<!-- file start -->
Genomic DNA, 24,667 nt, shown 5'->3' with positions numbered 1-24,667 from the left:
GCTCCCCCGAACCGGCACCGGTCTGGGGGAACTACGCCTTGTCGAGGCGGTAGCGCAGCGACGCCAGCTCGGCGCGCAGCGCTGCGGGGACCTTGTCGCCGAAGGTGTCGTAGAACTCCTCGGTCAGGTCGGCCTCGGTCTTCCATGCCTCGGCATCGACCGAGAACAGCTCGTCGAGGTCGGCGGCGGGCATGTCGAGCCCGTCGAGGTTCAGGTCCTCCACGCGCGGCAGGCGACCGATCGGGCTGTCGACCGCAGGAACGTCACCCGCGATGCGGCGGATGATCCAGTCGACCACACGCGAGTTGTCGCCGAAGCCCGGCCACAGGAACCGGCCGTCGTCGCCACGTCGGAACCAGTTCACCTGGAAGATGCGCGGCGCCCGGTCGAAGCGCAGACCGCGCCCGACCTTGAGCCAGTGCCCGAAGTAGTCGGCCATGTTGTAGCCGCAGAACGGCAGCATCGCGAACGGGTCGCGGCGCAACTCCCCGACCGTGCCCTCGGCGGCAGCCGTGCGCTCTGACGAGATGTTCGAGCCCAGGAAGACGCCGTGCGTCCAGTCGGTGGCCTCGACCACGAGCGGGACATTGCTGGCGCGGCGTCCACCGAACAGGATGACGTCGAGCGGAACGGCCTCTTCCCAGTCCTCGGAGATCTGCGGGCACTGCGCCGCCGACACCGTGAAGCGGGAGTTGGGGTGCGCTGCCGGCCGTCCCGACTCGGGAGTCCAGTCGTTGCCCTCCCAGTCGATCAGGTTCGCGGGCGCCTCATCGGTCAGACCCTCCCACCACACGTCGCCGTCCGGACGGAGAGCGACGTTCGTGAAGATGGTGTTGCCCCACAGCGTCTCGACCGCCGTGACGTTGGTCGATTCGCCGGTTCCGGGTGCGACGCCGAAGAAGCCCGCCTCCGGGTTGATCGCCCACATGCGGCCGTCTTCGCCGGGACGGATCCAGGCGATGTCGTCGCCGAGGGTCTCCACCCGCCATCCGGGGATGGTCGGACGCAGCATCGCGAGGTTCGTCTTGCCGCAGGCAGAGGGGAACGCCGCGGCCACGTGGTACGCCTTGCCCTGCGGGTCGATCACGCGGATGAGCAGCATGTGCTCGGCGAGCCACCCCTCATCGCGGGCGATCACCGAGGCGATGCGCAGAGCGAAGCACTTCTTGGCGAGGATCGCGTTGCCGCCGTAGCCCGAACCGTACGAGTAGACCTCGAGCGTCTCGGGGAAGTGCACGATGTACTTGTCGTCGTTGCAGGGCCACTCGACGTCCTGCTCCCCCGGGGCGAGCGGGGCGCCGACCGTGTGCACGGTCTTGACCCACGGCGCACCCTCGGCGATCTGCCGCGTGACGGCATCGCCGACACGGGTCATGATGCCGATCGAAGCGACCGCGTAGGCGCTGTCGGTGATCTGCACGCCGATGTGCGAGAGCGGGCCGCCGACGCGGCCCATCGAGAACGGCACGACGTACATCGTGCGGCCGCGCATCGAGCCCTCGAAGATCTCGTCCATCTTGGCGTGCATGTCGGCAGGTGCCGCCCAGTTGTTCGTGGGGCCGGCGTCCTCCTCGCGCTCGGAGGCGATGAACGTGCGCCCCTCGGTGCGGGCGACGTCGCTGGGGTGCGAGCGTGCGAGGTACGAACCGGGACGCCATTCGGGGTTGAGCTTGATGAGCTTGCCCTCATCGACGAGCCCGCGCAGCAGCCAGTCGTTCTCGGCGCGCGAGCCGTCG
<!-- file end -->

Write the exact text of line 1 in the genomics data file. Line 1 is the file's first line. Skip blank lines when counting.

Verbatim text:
Genomic DNA, 24,667 nt, shown 5'->3' with positions numbered 1-24,667 from the left: